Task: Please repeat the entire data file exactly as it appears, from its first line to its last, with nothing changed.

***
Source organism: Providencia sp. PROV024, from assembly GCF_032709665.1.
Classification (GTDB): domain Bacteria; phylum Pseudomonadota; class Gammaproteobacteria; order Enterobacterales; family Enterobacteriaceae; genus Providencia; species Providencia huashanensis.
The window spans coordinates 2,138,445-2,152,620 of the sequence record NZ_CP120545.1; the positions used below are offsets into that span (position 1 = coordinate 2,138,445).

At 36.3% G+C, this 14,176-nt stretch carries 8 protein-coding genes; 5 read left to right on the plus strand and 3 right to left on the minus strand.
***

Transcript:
Source organism: Providencia sp. PROV024, from assembly GCF_032709665.1.
Classification (GTDB): domain Bacteria; phylum Pseudomonadota; class Gammaproteobacteria; order Enterobacterales; family Enterobacteriaceae; genus Providencia; species Providencia huashanensis.
The window spans coordinates 2,138,445-2,152,620 of the sequence record NZ_CP120545.1; the positions used below are offsets into that span (position 1 = coordinate 2,138,445).

At 36.3% G+C, this 14,176-nt stretch carries 8 protein-coding genes; 5 read left to right on the plus strand and 3 right to left on the minus strand.